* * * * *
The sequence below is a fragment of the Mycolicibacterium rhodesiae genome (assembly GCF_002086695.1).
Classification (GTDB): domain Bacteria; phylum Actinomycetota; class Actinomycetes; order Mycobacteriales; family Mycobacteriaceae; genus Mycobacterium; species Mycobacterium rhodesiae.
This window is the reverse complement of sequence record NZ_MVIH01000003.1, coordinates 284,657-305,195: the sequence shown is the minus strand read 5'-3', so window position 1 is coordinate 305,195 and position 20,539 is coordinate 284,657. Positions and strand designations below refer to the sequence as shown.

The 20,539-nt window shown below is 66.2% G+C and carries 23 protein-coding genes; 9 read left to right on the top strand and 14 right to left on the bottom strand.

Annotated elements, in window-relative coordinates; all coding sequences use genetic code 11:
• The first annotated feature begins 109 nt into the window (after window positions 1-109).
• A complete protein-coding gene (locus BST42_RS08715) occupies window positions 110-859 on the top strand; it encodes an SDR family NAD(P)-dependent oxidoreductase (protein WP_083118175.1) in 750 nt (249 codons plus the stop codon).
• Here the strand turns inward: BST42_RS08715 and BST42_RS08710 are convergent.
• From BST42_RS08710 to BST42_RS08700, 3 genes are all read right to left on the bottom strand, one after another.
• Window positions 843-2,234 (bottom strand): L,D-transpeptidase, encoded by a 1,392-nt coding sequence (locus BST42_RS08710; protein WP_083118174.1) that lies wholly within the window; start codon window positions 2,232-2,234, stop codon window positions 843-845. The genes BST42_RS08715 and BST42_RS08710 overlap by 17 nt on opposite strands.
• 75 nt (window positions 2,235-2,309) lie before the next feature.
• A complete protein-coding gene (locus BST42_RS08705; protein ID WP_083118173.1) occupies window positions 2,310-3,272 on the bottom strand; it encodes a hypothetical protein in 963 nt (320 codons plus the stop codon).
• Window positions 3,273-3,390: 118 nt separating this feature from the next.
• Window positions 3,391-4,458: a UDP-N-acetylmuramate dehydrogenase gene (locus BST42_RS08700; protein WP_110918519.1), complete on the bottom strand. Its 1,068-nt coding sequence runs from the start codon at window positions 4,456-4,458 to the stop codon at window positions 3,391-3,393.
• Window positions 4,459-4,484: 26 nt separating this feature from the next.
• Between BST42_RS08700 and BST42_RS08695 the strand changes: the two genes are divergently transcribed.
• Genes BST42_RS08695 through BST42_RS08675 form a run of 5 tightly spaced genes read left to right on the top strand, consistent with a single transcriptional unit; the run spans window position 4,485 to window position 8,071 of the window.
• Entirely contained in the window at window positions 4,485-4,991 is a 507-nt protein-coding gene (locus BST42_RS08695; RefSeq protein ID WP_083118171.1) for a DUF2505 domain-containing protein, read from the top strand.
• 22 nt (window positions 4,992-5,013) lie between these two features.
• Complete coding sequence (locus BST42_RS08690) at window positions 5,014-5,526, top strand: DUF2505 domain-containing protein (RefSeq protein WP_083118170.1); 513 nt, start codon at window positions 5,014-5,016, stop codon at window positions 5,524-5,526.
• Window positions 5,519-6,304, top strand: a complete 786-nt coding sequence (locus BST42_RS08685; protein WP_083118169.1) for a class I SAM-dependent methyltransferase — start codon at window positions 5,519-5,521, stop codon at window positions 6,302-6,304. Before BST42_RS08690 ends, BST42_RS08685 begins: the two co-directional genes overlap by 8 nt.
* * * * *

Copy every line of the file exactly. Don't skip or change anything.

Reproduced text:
The sequence below is a fragment of the Mycolicibacterium rhodesiae genome (assembly GCF_002086695.1).
Classification (GTDB): domain Bacteria; phylum Actinomycetota; class Actinomycetes; order Mycobacteriales; family Mycobacteriaceae; genus Mycobacterium; species Mycobacterium rhodesiae.
This window is the reverse complement of sequence record NZ_MVIH01000003.1, coordinates 284,657-305,195: the sequence shown is the minus strand read 5'-3', so window position 1 is coordinate 305,195 and position 20,539 is coordinate 284,657. Positions and strand designations below refer to the sequence as shown.

The 20,539-nt window shown below is 66.2% G+C and carries 23 protein-coding genes; 9 read left to right on the top strand and 14 right to left on the bottom strand.

Annotated elements, in window-relative coordinates; all coding sequences use genetic code 11:
• The first annotated feature begins 109 nt into the window (after window positions 1-109).
• A complete protein-coding gene (locus BST42_RS08715) occupies window positions 110-859 on the top strand; it encodes an SDR family NAD(P)-dependent oxidoreductase (protein WP_083118175.1) in 750 nt (249 codons plus the stop codon).
• Here the strand turns inward: BST42_RS08715 and BST42_RS08710 are convergent.
• From BST42_RS08710 to BST42_RS08700, 3 genes are all read right to left on the bottom strand, one after another.
• Window positions 843-2,234 (bottom strand): L,D-transpeptidase, encoded by a 1,392-nt coding sequence (locus BST42_RS08710; protein WP_083118174.1) that lies wholly within the window; start codon window positions 2,232-2,234, stop codon window positions 843-845. The genes BST42_RS08715 and BST42_RS08710 overlap by 17 nt on opposite strands.
• 75 nt (window positions 2,235-2,309) lie before the next feature.
• A complete protein-coding gene (locus BST42_RS08705; protein ID WP_083118173.1) occupies window positions 2,310-3,272 on the bottom strand; it encodes a hypothetical protein in 963 nt (320 codons plus the stop codon).
• Window positions 3,273-3,390: 118 nt separating this feature from the next.
• Window positions 3,391-4,458: a UDP-N-acetylmuramate dehydrogenase gene (locus BST42_RS08700; protein WP_110918519.1), complete on the bottom strand. Its 1,068-nt coding sequence runs from the start codon at window positions 4,456-4,458 to the stop codon at window positions 3,391-3,393.
• Window positions 4,459-4,484: 26 nt separating this feature from the next.
• Between BST42_RS08700 and BST42_RS08695 the strand changes: the two genes are divergently transcribed.
• Genes BST42_RS08695 through BST42_RS08675 form a run of 5 tightly spaced genes read left to right on the top strand, consistent with a single transcriptional unit; the run spans window position 4,485 to window position 8,071 of the window.
• Entirely contained in the window at window positions 4,485-4,991 is a 507-nt protein-coding gene (locus BST42_RS08695; RefSeq protein ID WP_083118171.1) for a DUF2505 domain-containing protein, read from the top strand.
• 22 nt (window positions 4,992-5,013) lie between these two features.
• Complete coding sequence (locus BST42_RS08690) at window positions 5,014-5,526, top strand: DUF2505 domain-containing protein (RefSeq protein WP_083118170.1); 513 nt, start codon at window positions 5,014-5,016, stop codon at window positions 5,524-5,526.
• Window positions 5,519-6,304, top strand: a complete 786-nt coding sequence (locus BST42_RS08685; protein WP_083118169.1) for a class I SAM-dependent methyltransferase — start codon at window positions 5,519-5,521, stop codon at window positions 6,302-6,304. Before BST42_RS08690 ends, BST42_RS08685 begins: the two co-directional genes overlap by 8 nt.